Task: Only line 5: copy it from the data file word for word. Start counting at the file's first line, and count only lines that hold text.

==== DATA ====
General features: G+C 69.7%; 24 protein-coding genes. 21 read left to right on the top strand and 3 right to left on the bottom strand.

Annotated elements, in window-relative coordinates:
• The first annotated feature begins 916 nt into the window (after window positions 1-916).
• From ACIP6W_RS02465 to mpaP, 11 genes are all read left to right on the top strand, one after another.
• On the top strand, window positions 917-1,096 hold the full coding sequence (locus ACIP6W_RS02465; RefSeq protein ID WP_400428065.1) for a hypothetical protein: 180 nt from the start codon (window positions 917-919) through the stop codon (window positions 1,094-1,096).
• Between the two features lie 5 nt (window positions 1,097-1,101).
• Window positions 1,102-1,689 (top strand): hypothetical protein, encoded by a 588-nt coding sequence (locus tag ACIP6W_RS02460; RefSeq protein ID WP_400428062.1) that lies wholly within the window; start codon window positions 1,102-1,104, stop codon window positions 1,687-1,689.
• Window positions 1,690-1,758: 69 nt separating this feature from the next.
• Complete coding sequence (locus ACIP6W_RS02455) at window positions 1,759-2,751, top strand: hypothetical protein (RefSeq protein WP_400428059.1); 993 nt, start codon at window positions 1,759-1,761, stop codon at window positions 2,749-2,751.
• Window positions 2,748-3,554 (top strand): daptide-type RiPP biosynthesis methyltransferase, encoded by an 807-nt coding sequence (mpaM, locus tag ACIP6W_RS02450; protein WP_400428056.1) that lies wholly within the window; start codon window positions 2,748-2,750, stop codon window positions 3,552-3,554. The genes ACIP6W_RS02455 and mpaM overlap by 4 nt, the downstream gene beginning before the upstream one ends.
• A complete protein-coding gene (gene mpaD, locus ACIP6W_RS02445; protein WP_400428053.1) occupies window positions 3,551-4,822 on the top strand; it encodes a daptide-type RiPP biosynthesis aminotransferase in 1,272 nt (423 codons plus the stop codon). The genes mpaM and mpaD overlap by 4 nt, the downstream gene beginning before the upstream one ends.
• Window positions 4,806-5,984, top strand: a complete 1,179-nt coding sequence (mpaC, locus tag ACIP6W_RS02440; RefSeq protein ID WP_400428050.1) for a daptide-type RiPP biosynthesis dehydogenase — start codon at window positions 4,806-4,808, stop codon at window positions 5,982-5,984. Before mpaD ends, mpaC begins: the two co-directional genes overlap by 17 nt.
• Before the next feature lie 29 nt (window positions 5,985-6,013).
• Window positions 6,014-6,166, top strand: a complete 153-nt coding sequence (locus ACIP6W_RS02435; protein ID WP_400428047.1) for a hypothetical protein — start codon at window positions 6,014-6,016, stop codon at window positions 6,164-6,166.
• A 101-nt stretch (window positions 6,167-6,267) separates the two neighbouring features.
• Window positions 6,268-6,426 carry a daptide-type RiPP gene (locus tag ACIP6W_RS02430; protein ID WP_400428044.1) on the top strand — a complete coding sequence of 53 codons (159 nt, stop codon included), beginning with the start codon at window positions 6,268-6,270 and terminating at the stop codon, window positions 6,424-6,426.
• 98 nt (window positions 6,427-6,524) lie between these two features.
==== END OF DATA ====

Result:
• On the top strand, window positions 917-1,096 hold the full coding sequence (locus ACIP6W_RS02465; RefSeq protein ID WP_400428065.1) for a hypothetical protein: 180 nt from the start codon (window positions 917-919) through the stop codon (window positions 1,094-1,096).